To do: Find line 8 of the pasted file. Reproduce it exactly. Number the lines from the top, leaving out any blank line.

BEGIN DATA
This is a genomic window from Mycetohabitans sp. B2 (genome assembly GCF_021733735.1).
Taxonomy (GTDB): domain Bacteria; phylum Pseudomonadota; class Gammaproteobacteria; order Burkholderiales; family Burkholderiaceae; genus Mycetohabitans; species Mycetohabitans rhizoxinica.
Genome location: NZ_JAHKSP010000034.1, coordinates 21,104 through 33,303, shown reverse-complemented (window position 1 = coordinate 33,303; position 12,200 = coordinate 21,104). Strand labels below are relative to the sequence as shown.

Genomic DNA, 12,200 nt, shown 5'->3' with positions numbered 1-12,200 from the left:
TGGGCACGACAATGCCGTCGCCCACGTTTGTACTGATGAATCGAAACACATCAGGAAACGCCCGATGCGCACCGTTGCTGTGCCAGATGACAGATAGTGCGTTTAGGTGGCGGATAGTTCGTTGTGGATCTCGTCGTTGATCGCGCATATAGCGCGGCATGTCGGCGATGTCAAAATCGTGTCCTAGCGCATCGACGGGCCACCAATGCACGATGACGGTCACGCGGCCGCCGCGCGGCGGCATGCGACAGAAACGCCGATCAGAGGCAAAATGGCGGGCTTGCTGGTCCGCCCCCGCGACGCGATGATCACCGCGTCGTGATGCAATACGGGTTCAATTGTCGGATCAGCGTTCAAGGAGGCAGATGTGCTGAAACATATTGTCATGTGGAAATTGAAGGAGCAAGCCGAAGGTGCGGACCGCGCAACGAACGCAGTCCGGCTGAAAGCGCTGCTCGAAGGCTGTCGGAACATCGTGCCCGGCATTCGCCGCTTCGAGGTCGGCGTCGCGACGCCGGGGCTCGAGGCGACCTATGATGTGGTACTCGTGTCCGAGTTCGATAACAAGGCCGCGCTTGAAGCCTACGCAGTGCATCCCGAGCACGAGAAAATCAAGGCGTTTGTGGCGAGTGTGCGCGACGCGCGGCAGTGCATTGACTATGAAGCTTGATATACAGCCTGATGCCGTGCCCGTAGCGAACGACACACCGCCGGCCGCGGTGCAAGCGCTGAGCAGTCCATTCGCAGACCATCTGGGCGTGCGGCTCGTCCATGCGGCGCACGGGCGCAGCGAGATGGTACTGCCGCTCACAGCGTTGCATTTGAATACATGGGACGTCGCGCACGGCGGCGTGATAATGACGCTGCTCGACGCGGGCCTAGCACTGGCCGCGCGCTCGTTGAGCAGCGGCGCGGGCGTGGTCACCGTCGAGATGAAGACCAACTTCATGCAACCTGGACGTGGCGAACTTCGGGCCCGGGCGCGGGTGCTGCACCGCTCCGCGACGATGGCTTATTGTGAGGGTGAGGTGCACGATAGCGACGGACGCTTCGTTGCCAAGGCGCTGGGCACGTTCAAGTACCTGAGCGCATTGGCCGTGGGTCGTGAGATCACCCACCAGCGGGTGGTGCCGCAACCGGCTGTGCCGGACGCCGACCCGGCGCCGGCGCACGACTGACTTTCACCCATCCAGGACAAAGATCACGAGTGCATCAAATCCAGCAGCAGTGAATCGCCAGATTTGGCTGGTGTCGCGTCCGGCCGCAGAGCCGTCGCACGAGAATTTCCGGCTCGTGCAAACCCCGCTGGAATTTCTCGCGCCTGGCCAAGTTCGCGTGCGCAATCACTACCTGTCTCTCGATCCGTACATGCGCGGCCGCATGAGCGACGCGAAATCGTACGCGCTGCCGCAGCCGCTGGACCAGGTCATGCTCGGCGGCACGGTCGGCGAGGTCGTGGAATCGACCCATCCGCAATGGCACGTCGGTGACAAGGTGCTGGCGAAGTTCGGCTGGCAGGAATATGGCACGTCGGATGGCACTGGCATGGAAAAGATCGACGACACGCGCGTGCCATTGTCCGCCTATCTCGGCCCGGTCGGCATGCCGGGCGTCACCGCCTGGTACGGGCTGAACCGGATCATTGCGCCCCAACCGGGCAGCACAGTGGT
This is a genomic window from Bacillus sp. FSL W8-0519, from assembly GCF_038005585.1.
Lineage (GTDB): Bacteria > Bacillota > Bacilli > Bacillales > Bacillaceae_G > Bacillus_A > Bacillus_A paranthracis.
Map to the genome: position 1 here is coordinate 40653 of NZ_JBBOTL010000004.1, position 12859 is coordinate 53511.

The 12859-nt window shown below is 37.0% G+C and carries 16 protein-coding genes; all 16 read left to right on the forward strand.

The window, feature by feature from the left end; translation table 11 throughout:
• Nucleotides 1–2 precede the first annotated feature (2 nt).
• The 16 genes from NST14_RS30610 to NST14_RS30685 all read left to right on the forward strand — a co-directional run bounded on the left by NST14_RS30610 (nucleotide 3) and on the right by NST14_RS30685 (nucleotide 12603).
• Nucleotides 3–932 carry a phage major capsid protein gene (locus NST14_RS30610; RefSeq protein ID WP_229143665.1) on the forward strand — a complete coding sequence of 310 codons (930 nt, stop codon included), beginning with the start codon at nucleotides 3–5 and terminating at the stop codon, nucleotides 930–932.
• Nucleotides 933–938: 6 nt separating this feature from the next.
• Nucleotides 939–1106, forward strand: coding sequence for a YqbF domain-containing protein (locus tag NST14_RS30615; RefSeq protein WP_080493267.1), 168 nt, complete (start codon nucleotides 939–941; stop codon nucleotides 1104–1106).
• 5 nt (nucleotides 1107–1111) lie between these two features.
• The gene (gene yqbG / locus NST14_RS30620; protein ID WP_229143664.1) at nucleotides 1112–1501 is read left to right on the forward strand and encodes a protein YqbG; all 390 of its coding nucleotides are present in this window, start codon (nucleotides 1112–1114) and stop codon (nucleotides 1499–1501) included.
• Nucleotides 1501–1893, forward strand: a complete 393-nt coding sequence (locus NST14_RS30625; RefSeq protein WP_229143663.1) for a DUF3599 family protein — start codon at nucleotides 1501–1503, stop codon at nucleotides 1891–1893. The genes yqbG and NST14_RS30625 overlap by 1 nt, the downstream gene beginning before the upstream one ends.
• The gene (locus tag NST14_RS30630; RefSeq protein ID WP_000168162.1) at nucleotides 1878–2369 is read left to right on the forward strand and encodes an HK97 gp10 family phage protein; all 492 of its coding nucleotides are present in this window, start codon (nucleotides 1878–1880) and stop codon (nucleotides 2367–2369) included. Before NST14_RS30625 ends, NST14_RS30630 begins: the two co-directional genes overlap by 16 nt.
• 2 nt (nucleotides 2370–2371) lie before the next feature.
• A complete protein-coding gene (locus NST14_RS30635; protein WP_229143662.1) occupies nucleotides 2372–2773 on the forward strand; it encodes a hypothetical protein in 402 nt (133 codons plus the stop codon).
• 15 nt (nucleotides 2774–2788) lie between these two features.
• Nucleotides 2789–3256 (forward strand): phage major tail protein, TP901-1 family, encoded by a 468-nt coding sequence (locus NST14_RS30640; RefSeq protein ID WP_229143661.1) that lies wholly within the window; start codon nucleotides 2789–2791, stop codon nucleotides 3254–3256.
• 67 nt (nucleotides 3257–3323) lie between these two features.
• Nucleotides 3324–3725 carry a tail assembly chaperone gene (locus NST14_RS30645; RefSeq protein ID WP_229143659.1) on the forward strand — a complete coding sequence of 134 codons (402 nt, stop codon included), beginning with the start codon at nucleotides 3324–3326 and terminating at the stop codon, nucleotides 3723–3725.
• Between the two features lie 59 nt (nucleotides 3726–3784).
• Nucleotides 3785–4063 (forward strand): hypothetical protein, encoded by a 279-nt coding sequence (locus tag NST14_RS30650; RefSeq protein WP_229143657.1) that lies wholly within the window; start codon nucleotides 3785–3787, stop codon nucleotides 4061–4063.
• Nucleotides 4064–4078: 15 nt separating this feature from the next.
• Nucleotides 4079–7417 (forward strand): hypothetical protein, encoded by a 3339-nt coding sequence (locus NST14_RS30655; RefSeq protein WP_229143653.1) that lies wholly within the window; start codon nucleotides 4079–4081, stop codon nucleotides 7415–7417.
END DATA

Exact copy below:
Map to the genome: position 1 here is coordinate 40653 of NZ_JBBOTL010000004.1, position 12859 is coordinate 53511.